1. Was this evaluation helpful?
  2. Reviewer #2 (Public Review):

    In this manuscript, Galbraith et al add to our understanding of COVID19 pathobiology by undertaking a cross-sectional survey of 73 hospitalized COVID19 patients with non-severe disease. They perform very broad multi-omics analysis, including plasma proteomics, cytokine profiling and mass cytometry. The authors propose that disease course can be classified by the titer of anti-CoV2 antibodies, which in turn is associated with distinct changes in circulating proteins, cytokines and immune subsets. Interesting correlations with complement and coagulation factors are noted. These findings suggest an alternative way to map disease progression in COVID19 and have implications for broader studies of COVID19 pathobiology. In particular, it will in interesting to extend this framework to analyze a broader spectrum of COVID19 patients, particularly those with poor outcome.

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  3. Reviewer #1 (Public Review):

    Galbraith et al., using systems immunology approach document in a very detailed manner, provide the textbook example of innate and adaptive immune responses over time following an infection. Here, their clinical assessment is linked to SARS-CoV2 infection. While novelty aspects are not immense, this study is nonetheless well executed, detailed and thorough.

    The authors perform association studies and propose that simple seroconversion test should be considered in determining the clinical treatment. While some would argue that is already practiced and perhaps expected, the authors have done an excellent job at detailed immune analyses which they coupled with statistically sound associations. Thus these findings are important to document, and should be considered as experimental ex vivo evidence of what clinical practice may have implicitly already considered.

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  4. Evaluation Summary:

    In this study, the authors use a systems immunology approach to document innate and adaptive immune responses during clincal SARS-CoV-2 infection. This general impact of this work is a better understanding of COVID19 pathobiology and more specifically, the identification of serum antibodies as a novel classification framework to understand COVID-19 disease course and associated changes.

    (This preprint has been reviewed by eLife. We include the public reviews from the reviewers here; the authors also receive private feedback with suggested changes to the manuscript. Reviewer #2 agreed to share their name with the authors.)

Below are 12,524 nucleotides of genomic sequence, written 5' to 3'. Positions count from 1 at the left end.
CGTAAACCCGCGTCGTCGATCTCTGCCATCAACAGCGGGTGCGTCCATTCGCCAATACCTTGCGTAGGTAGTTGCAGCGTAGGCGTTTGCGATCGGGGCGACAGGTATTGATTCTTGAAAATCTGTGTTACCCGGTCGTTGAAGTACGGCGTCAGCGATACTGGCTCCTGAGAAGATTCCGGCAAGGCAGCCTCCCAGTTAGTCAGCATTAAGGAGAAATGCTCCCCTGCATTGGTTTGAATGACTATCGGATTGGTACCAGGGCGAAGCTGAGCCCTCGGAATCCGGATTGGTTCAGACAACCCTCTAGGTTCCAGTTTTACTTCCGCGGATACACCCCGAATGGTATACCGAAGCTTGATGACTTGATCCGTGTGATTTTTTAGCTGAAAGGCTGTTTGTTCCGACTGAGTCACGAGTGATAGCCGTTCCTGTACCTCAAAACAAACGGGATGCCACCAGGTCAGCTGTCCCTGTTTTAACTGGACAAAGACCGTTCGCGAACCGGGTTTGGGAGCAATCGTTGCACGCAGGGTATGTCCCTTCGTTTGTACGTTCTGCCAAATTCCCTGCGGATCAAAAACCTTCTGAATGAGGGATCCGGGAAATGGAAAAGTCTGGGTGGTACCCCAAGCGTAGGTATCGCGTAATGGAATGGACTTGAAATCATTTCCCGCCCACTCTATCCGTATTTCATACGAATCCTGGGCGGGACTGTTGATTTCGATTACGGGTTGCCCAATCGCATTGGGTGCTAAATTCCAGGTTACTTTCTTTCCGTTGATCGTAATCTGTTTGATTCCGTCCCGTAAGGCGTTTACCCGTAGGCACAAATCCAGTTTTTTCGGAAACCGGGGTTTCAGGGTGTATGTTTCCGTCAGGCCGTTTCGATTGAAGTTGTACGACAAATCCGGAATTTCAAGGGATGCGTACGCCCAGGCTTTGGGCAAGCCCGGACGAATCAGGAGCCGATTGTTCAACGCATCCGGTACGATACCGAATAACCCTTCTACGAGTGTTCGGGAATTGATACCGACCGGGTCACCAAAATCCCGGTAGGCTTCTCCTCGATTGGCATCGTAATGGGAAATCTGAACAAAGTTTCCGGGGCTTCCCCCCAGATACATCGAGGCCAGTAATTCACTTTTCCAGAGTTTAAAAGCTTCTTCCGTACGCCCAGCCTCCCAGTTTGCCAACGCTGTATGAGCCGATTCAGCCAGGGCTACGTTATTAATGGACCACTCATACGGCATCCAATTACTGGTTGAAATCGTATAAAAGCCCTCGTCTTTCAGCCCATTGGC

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  5. SciScore for 10.1101/2020.12.05.20244442: (What is this?)

    Please note, not all rigor criteria are appropriate for all manuscripts.

    Table 1: Rigor

    Institutional Review Board StatementIRB: Study design, participant recruitment, and clinical data capture: Research participants were recruited and consented for participation in the COVID Biobank of the University of Colorado Anschutz Medical Campus [Colorado Multiple Institutional Review Board (COMIRB) Protocol # 20-0685].
    Randomizationnot detected.
    Blindingnot detected.
    Power Analysisnot detected.
    Sex as a biological variablenot detected.

    Table 2: Resources

    Software and Algorithms
    SentencesResources
    The Evosep One system (Evosep, Odense, Denmark) was used to separate peptides on a Pepsep column, (150 µm internal diameter, 15 cm) packed with ReproSil C18 1.9 µm, 120A resin.
    ReproSil
    suggested: None
    Files were debarcoded using the Matlab DebarcoderTool (38).
    Matlab
    suggested: (MATLAB, RRID:SCR_001622)
    Biostatistics and bioinformatics analyses: Preprocessing, statistical analysis, and plot generation for all datasets was carried out using R (R 4.0.1 / Rstudio 1.3.959 / Bioconductor v 3.11) (40-42), as detailed below.
    Biostatistics
    suggested: (BWH Biostatistics Center, RRID:SCR_009680)
    Bioconductor
    suggested: (Bioconductor, RRID:SCR_006442)
    Plasma concentration values (pg/mL) for IgGs recognizing SARS-Co-V-2 and Flu A Hong Kong H3 epitopes were adjusted for Sex and Age using the removeBatchEffect function from the limma package (v 3.44.3) (43).
    limma
    suggested: (LIMMA, RRID:SCR_010943)

    Results from OddPub: Thank you for sharing your data.


    Results from LimitationRecognizer: An explicit section about the limitations of the techniques employed in this study was not found. We encourage authors to address study limitations.

    Results from TrialIdentifier: No clinical trial numbers were referenced.


    Results from Barzooka: We did not find any issues relating to the usage of bar graphs.


    Results from JetFighter: We did not find any issues relating to colormaps.


    Results from rtransparent:
    • Thank you for including a conflict of interest statement. Authors are encouraged to include this statement when submitting to a journal.
    • Thank you for including a funding statement. Authors are encouraged to include this statement when submitting to a journal.
    • No protocol registration statement was detected.

    About SciScore

    SciScore is an automated tool that is designed to assist expert reviewers by finding and presenting formulaic information scattered throughout a paper in a standard, easy to digest format. SciScore checks for the presence and correctness of RRIDs (research resource identifiers), and for rigor criteria such as sex and investigator blinding. For details on the theoretical underpinning of rigor criteria and the tools shown here, including references cited, please follow this link.

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